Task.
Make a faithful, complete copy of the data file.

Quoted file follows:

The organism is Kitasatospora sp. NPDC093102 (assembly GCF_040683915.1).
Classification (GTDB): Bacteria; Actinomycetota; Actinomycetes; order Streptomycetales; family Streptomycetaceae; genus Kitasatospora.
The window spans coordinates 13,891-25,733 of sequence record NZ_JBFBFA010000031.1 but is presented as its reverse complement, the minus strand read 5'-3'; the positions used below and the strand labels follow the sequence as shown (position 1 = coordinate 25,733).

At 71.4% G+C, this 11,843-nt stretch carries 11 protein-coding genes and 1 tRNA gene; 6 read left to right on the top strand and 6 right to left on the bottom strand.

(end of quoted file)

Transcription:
The organism is Kitasatospora sp. NPDC093102 (assembly GCF_040683915.1).
Classification (GTDB): Bacteria; Actinomycetota; Actinomycetes; order Streptomycetales; family Streptomycetaceae; genus Kitasatospora.
The window spans coordinates 13,891-25,733 of sequence record NZ_JBFBFA010000031.1 but is presented as its reverse complement, the minus strand read 5'-3'; the positions used below and the strand labels follow the sequence as shown (position 1 = coordinate 25,733).

At 71.4% G+C, this 11,843-nt stretch carries 11 protein-coding genes and 1 tRNA gene; 6 read left to right on the top strand and 6 right to left on the bottom strand.